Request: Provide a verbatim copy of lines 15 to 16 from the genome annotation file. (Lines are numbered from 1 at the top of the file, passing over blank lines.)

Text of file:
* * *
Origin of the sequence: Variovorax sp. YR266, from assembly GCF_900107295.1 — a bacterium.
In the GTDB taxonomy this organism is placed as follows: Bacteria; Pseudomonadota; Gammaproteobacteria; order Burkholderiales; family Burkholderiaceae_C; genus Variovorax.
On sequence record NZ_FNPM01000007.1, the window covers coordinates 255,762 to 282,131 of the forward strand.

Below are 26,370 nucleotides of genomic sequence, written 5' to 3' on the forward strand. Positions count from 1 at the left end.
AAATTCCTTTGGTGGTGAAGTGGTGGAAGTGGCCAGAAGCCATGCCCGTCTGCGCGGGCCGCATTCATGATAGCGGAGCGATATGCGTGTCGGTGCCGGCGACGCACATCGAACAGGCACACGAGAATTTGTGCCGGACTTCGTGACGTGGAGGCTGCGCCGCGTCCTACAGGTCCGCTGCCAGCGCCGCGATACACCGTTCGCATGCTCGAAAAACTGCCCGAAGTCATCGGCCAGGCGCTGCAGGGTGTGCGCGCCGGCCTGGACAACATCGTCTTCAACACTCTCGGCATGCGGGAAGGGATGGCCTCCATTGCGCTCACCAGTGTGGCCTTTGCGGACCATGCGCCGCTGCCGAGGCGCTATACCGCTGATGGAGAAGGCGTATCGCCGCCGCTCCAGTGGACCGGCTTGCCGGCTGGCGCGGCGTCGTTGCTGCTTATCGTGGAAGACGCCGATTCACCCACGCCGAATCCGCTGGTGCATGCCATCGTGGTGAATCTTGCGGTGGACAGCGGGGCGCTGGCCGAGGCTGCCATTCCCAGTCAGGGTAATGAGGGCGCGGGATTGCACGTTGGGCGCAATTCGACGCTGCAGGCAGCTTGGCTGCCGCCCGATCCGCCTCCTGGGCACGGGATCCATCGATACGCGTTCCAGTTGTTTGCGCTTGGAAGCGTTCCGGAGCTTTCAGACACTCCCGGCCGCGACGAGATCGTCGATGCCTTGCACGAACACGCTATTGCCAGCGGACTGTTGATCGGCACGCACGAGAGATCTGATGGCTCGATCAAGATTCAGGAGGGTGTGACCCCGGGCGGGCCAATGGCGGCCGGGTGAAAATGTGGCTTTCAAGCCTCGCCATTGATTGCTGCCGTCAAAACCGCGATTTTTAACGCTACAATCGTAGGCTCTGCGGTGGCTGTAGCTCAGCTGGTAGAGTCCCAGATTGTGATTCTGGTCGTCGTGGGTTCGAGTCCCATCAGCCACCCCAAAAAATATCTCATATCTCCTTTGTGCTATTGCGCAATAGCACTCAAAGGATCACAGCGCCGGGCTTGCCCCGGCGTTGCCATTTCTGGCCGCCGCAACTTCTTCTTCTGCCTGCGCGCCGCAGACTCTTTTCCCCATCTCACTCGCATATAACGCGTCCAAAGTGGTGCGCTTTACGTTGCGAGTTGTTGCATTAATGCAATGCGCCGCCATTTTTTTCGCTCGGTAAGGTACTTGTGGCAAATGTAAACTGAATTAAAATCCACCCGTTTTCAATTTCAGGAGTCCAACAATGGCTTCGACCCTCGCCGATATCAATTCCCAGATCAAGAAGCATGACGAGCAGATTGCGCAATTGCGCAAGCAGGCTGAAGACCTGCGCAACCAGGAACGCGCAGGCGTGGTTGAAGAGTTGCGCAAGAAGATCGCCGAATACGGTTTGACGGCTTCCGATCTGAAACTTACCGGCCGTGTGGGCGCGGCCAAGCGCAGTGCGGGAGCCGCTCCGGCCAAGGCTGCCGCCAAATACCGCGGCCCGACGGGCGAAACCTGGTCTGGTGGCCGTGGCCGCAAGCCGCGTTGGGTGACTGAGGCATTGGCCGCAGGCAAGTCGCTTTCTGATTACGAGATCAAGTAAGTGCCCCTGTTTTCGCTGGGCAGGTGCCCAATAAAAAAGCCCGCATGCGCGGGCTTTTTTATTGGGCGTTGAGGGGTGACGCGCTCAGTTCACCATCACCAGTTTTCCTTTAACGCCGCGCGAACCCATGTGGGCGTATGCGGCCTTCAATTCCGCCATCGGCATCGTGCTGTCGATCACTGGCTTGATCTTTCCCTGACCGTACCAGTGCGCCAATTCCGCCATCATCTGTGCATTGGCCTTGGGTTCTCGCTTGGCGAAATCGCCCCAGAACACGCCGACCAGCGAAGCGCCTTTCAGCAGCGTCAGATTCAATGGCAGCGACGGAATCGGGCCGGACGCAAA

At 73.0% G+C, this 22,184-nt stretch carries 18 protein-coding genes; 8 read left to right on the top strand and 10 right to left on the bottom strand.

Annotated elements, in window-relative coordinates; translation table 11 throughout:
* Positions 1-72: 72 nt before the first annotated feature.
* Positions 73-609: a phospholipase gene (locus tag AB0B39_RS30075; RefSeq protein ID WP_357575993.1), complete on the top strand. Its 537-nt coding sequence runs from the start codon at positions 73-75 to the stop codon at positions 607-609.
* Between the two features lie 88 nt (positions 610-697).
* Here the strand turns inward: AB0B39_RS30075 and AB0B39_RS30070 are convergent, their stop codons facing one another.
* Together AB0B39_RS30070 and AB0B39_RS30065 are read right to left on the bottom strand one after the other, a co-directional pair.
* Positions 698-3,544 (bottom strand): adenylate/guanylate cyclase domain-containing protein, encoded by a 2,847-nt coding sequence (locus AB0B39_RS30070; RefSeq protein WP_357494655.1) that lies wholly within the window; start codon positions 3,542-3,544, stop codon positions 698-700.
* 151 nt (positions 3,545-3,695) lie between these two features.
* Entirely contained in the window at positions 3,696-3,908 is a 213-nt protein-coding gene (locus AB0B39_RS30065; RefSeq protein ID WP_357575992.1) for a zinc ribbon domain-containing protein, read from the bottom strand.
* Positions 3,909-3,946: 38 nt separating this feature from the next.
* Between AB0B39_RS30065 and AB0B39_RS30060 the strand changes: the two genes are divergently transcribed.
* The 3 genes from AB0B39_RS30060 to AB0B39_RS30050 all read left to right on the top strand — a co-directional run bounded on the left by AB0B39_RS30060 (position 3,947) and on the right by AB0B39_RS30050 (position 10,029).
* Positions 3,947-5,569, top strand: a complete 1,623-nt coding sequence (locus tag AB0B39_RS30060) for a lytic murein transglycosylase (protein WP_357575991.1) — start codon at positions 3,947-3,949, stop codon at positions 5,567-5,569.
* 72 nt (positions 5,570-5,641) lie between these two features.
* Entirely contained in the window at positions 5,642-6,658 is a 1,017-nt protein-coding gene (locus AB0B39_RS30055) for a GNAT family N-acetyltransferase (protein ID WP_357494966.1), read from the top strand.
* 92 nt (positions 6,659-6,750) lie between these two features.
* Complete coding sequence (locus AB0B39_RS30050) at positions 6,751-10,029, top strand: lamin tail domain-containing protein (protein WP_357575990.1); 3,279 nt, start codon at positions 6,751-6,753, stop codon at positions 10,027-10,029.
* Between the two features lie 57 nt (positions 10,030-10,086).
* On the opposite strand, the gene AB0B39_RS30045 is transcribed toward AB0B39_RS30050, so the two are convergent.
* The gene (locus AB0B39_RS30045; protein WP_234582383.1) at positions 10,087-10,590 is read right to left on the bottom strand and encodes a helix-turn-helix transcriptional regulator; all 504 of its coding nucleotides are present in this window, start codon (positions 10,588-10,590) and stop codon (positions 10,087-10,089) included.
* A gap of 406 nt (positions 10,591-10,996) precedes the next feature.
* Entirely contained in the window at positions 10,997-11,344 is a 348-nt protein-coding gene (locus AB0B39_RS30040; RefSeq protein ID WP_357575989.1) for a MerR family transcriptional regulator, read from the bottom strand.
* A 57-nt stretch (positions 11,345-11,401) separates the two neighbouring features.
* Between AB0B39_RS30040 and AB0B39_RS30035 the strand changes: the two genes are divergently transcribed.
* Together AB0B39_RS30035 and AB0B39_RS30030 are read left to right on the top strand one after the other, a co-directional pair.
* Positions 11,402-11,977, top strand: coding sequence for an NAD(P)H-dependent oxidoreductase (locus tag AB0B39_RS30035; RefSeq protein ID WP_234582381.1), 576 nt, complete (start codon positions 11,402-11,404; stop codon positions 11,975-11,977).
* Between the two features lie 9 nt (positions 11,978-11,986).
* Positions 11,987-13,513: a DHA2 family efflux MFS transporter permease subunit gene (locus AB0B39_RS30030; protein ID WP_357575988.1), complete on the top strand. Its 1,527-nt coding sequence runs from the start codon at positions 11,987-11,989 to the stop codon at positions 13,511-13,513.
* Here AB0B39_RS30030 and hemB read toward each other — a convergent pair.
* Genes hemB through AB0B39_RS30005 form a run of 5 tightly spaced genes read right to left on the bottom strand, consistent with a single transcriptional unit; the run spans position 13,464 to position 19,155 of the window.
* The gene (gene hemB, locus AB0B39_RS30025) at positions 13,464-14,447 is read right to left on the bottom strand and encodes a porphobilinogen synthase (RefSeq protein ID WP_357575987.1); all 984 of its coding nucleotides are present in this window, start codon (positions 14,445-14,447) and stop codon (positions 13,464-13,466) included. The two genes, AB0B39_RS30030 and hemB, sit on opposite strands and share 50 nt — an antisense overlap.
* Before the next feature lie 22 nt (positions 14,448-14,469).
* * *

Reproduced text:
* Entirely contained in the window at positions 3,696-3,908 is a 213-nt protein-coding gene (locus AB0B39_RS30065; RefSeq protein ID WP_357575992.1) for a zinc ribbon domain-containing protein, read from the bottom strand.
* Positions 3,909-3,946: 38 nt separating this feature from the next.